Galleries cluster around collectors, or at the very least are perpetually chasing those beyond their own borders – perhaps always believing that the veritable collector ‘grass’ is greener, thicker and more lush elsewhere. African galleries are not alone in this; European galleries are trying to get a foothold in the US, where the greatest amount of collectors are thought (and sometimes factually justified) to be located. Which begs the question: why are African galleries less interested in American collectors? In turn American galleries believe that Asia is breeding hungry collectors worth pursuing. Art is a globalised industry.

 

For African owned businesses – locating themselves in old colonial centres inevitably is tied to sociopolitical baggage – it affirms them as ‘cultural’ homes, where the African artist must accrue success in ‘order to claim a position in the world’.

 

Ironically, Goodman Gallery suggest that their presence in London will shift the psychic dynamic between Africa and Europe.

“It is time for a gallery from the African continent to play more of a front-line role in shaping international arts discourse. In this global moment of heightened nationalist sentiment propelled by populist politics, it is more important than ever to reach across borders,” said owner, Liza Essers in a statement.

 

Our inaugural report found that curatorial discourse, the ones that shape conversations about African art, rarely take place in commercial venues such as galleries or art fairs. Perhaps having another African gallery located in London will bring African art in closer proximity to the European based curator who rarely visits Africa.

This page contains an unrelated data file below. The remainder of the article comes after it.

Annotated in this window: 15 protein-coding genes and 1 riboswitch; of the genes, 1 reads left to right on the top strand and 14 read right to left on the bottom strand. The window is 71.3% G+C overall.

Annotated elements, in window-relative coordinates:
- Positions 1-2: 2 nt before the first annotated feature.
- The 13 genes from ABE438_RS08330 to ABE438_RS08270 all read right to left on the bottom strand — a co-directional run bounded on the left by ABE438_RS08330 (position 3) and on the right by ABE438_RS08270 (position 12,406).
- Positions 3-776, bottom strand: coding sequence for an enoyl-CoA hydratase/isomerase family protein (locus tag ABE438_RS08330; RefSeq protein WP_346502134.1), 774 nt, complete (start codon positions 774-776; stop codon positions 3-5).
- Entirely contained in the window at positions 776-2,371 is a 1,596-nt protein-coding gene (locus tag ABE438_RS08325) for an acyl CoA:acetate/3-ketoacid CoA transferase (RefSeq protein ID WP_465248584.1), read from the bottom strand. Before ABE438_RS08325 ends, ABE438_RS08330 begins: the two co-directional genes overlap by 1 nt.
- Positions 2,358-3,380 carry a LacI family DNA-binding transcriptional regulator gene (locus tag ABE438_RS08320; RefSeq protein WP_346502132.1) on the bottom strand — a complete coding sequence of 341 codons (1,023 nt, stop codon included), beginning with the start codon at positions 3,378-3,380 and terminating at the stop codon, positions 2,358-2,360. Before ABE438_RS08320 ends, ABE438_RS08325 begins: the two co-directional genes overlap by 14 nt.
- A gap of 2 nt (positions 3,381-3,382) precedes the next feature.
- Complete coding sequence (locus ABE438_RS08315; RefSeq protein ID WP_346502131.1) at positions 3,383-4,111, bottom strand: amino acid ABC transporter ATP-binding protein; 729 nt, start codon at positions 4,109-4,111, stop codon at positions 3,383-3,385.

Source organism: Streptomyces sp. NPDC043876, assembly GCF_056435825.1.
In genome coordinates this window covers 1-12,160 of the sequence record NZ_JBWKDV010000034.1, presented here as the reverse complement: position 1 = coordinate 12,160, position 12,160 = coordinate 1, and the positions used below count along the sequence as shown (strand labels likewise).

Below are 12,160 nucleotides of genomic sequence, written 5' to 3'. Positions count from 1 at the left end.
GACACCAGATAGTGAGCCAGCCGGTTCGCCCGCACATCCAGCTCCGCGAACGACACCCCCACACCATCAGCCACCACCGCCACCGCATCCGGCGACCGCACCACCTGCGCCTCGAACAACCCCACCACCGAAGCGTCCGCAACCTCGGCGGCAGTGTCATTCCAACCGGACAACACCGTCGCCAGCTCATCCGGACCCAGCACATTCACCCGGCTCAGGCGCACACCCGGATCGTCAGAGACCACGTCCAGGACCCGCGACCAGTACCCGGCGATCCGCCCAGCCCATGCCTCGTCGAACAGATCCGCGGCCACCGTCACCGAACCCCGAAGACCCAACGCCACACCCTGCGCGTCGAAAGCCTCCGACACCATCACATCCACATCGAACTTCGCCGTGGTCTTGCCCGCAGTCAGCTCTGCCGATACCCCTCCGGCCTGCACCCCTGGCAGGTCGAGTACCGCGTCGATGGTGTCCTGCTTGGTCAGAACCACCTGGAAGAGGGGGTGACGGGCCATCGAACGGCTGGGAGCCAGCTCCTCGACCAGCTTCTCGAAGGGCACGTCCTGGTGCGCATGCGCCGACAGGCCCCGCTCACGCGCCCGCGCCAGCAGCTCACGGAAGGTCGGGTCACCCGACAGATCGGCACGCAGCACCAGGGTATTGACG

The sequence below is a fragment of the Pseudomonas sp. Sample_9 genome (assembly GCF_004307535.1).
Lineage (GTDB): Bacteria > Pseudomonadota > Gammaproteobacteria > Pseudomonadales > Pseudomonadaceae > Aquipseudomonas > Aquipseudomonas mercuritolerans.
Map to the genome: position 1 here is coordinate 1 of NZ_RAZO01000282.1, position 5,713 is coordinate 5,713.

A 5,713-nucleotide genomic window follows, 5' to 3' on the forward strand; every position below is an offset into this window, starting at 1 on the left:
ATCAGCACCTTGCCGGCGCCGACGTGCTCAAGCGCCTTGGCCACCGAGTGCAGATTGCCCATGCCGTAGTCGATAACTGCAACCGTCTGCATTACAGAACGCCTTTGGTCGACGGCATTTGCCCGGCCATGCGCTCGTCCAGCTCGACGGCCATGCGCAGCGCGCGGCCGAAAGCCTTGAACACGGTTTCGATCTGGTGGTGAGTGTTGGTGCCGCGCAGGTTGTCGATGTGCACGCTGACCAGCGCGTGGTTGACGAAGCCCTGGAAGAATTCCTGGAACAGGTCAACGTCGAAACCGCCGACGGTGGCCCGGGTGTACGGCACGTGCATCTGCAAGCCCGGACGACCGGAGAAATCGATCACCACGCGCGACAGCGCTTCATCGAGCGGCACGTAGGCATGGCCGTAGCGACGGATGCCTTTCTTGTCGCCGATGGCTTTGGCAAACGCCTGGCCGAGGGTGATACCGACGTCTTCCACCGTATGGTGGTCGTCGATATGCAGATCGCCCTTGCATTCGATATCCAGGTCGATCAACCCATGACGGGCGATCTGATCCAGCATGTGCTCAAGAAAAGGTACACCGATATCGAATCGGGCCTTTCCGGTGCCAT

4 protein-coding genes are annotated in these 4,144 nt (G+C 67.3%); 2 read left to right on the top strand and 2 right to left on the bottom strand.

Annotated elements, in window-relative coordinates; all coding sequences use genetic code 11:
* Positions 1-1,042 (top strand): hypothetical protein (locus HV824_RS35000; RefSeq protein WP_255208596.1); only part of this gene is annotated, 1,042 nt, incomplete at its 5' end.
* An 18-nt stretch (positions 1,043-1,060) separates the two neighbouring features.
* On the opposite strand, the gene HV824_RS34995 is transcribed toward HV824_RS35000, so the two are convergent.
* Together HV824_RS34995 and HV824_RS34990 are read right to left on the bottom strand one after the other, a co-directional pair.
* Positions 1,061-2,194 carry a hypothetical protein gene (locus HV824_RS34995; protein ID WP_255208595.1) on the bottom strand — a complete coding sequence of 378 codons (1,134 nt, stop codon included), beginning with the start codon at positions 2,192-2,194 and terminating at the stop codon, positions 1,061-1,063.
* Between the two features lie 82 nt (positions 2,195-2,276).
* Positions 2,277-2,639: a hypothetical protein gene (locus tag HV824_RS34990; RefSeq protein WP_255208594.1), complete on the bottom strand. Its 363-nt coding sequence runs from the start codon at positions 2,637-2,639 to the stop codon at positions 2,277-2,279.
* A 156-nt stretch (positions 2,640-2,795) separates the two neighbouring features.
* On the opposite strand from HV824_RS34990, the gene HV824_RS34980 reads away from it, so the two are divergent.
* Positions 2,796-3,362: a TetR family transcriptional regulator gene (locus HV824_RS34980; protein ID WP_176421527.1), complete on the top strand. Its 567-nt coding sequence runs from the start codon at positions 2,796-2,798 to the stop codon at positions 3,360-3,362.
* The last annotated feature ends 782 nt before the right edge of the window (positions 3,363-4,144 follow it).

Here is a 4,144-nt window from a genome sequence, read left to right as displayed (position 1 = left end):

Many of Goodman and Stevenson’s big art stars already enjoy representation by galleries in Europe. Nicholas Hlobo, Robin Rhode, Barthelemy Toguo, William Kentridge, Yinka Shonibare, Lisa Brice, Broomberg and Chanarin, and Mounir Fatmi among others  - this development might complicate existing relationships.  Stevenson has tried to navigate this by sharing a space with the Dutch gallery representing Vivianne Sassen and Pieter Hugo - who are both aligned to them.

 

Perhaps Goodman and Stevenson will bring to attention more African artists who are not already enjoying high visibility in western art centres.

 

In truth both of these galleries are probably no longer serving that many African collectors or at least a smaller percentage than those they have elsewhere. Many of the artist prices at their exhibitions in South Africa are in dollars. 

 

It will be interesting to observe, how both of these top tier galleries will evolve once them have established their permanent footholds in Europe. Will they continue to hold onto their ‘African’ identities – or broaden it to be more ‘international’ – representing artists from many different countries who may not have African roots. Will they survive as small fish in a bigger pond? How will their expansion impact on their African spaces – will they maintain a good exhibition programme, might it be enriched by their connection to Europe art centres? As a deep recession appears to be hitting South Africa, their expansion plans are well-timed and no doubt some of the mid-tier galleries in that country might be toying with the idea of establishing spaces elsewhere in Europe  - if they have the means and have put in the art fair time to cultivate collectors on that continent already. 

 

Images: Yinka Shonibare, Post-Colonial Globe Man, 2018, William Kentridge, Drawing for Head and the Load, Tondo, 2018. Both courtesy Goodman Gallery.